When discussing research methodology, it is important to distinguish between applied and basic research. Applied research examines a specific set of circumstances, and its ultimate goal is relating the results to a particular situation. That is, applied research uses the data directly for real world application.
In applied research “[t]he goal is to predict a specific behavior in a very specific setting,” says Keith Stanovich, cognitive scientist and author of How To Think Straight About Psychology (2007, p.106).
Basic research focuses on fundamental principles and testing theories. Mistakenly, it is sometimes implied that basic research doesn’t have practical applications. The history of science is replete with examples of basic research leading to real world applications. Just because a research study is not directed at specific set of circumstances does not mean that in the future the finding from that study will not be applied to a specific event or events.
Practical Implications of Basic Research
When cell phones were first introduced, cognitive scientists began to worry about whether their use while driving could lead to increased numbers of automobile accidents. The worry was not because drivers would take one hand off the wheel when using the phone, but because of the attention requirements of talking on the phone. These predictions were derived from basic theories on limited attention capacities.
Classical and operant condition principles were developed mostly from experimenting on non-human subjects. Since the discovery of these principles, they have been applied to a wide array of human problems, such as teaching declarative knowledge, treating autistic children, treating overweight individuals, and treating phobias, just to name a few.
Other examples of basic research with practical implications include:
- Discovery of x-rays which led to studying bone fractures
- Discovery of chlorpromazine, a drug used in the treatment of schizophrenia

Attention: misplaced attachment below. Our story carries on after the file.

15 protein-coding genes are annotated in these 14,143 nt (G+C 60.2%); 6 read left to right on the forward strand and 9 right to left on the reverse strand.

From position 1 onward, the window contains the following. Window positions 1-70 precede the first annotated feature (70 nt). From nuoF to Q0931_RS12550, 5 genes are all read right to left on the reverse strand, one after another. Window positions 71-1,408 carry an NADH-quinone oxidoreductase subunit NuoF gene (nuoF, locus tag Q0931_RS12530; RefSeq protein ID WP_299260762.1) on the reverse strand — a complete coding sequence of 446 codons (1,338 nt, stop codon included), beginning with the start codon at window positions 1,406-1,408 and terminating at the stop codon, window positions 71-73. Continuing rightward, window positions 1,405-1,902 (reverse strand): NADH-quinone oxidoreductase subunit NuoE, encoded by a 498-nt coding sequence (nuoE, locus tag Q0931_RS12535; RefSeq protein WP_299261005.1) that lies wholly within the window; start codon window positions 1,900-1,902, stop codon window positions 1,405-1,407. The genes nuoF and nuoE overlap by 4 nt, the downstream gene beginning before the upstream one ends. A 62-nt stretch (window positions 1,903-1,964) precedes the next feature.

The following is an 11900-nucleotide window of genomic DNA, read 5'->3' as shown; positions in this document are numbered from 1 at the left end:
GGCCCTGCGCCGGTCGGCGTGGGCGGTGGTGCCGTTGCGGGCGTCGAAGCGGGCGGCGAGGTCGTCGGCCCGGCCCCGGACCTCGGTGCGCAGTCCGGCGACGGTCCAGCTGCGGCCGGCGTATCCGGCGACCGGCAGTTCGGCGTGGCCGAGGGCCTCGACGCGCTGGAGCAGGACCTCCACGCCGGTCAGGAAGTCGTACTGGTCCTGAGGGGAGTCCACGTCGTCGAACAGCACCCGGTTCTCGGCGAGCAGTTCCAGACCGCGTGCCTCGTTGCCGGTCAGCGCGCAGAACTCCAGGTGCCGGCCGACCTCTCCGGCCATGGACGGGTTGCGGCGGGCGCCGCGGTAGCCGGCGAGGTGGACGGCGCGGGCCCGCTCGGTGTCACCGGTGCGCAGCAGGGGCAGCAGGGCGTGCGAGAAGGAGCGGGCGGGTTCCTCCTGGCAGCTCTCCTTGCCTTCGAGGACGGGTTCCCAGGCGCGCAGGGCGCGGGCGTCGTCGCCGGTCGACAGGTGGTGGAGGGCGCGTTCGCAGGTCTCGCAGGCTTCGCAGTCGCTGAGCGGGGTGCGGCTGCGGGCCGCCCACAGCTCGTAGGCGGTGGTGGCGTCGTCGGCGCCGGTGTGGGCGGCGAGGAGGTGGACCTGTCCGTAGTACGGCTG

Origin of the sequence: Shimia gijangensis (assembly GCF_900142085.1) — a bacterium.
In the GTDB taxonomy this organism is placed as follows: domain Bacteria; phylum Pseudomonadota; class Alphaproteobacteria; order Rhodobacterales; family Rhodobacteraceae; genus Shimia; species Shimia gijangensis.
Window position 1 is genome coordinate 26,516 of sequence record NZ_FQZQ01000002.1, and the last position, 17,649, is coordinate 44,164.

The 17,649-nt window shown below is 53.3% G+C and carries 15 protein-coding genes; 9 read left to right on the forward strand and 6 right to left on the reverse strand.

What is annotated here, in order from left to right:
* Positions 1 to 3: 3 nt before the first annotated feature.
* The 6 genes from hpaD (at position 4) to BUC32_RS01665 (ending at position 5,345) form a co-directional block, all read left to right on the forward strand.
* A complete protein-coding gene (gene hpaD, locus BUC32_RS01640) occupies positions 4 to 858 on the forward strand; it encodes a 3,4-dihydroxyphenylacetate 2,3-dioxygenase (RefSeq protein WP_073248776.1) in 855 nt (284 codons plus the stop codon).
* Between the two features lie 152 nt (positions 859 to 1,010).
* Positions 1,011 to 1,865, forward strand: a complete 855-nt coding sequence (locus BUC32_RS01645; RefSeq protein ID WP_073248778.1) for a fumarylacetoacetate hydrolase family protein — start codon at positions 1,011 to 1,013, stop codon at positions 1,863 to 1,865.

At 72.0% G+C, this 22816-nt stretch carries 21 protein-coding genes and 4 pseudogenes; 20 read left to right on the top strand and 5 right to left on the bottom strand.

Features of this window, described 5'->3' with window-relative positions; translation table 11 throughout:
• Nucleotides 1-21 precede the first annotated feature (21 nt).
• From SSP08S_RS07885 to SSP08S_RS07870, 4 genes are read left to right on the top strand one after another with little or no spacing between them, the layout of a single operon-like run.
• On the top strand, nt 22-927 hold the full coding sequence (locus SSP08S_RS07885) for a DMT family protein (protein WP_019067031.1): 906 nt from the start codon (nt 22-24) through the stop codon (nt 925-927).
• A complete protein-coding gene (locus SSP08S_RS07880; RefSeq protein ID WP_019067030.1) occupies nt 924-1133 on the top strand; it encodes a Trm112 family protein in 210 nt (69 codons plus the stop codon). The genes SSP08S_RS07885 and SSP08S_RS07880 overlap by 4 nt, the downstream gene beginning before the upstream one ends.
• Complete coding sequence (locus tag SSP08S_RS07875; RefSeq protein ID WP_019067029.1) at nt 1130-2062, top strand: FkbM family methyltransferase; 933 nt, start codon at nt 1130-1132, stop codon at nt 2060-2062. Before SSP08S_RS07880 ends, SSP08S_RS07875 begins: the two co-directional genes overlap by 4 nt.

- Discovery of dark adaptation which helped establish a theory of basic visual processes that led to applications in treating night blindness and reading x-rays
- Psychological studies of decision making that led to important finding in the fields of education, medicine, and economics
- Findings from psychology applied in various contexts within the legal system: evidence evaluation, eyewitness testimony, validity of recovered memories, and so on
There are many more examples of basic theories leading to practical applications.
Applied Research vs. Basic Research
Both applied and basic research are important to the scientific process. It is a mistake to pit them against each other. In conclusion, I will leave you with the words of Keith Stanovich:
[I]t is probably a mistake to view the basic-versus-applied distinction solely in terms of whether a study has practical applications, because this difference often simply boils down to a matter of time. Applied findings are of use immediately. However, there is nothing so practical as a general and accurate theory. (2007, p.107)
Stanovich, K. (2007). How to Think Straight About Psychology: 8th Edition. Boston, MA: Allyn & Bacon.
Photo by Helen Cook, available under a Creative Commons attribution license.
This post currently has
You can read the comments or leave your own thoughts.
Last reviewed: By John M. Grohol, Psy.D. on 12 May 2011
Published on PsychCentral.com. All rights reserved.
Hale, J. (2011). Understanding Research Methodology 5: Applied and Basic Research. Psych Central. Retrieved on May 24, 2013, from http://psychcentral.com/blog/archives/2011/05/12/understanding-research-methodology-5-applied-and-basic-research/